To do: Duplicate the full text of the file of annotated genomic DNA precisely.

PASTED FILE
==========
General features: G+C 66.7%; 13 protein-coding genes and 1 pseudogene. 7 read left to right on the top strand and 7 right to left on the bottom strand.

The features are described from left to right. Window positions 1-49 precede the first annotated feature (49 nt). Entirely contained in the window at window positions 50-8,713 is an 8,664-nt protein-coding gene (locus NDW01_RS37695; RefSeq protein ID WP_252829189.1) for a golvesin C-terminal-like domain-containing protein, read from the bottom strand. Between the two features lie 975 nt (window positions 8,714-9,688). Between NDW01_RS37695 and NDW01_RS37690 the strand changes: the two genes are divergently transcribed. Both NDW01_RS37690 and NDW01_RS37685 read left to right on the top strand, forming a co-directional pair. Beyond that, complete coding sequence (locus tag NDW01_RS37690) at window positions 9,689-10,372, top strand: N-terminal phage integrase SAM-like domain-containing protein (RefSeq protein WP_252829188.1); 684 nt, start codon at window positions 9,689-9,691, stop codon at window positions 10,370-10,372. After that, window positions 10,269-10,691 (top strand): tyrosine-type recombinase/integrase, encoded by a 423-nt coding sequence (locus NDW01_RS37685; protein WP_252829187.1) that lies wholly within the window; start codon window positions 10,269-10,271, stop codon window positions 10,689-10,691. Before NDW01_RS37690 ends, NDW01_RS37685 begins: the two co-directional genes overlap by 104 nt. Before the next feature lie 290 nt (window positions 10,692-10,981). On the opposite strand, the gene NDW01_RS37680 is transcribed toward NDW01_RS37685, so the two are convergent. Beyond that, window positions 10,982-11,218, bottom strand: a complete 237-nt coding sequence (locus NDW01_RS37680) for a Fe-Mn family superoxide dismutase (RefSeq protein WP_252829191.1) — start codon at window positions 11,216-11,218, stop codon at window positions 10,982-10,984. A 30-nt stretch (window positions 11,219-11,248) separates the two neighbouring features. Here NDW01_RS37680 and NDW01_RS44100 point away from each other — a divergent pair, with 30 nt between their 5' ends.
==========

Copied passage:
General features: G+C 66.7%; 13 protein-coding genes and 1 pseudogene. 7 read left to right on the top strand and 7 right to left on the bottom strand.

The features are described from left to right. Window positions 1-49 precede the first annotated feature (49 nt). Entirely contained in the window at window positions 50-8,713 is an 8,664-nt protein-coding gene (locus NDW01_RS37695; RefSeq protein ID WP_252829189.1) for a golvesin C-terminal-like domain-containing protein, read from the bottom strand. Between the two features lie 975 nt (window positions 8,714-9,688). Between NDW01_RS37695 and NDW01_RS37690 the strand changes: the two genes are divergently transcribed. Both NDW01_RS37690 and NDW01_RS37685 read left to right on the top strand, forming a co-directional pair. Beyond that, complete coding sequence (locus tag NDW01_RS37690) at window positions 9,689-10,372, top strand: N-terminal phage integrase SAM-like domain-containing protein (RefSeq protein WP_252829188.1); 684 nt, start codon at window positions 9,689-9,691, stop codon at window positions 10,370-10,372. After that, window positions 10,269-10,691 (top strand): tyrosine-type recombinase/integrase, encoded by a 423-nt coding sequence (locus NDW01_RS37685; protein WP_252829187.1) that lies wholly within the window; start codon window positions 10,269-10,271, stop codon window positions 10,689-10,691. Before NDW01_RS37690 ends, NDW01_RS37685 begins: the two co-directional genes overlap by 104 nt. Before the next feature lie 290 nt (window positions 10,692-10,981). On the opposite strand, the gene NDW01_RS37680 is transcribed toward NDW01_RS37685, so the two are convergent. Beyond that, window positions 10,982-11,218, bottom strand: a complete 237-nt coding sequence (locus NDW01_RS37680) for a Fe-Mn family superoxide dismutase (RefSeq protein WP_252829191.1) — start codon at window positions 11,216-11,218, stop codon at window positions 10,982-10,984. A 30-nt stretch (window positions 11,219-11,248) separates the two neighbouring features. Here NDW01_RS37680 and NDW01_RS44100 point away from each other — a divergent pair, with 30 nt between their 5' ends.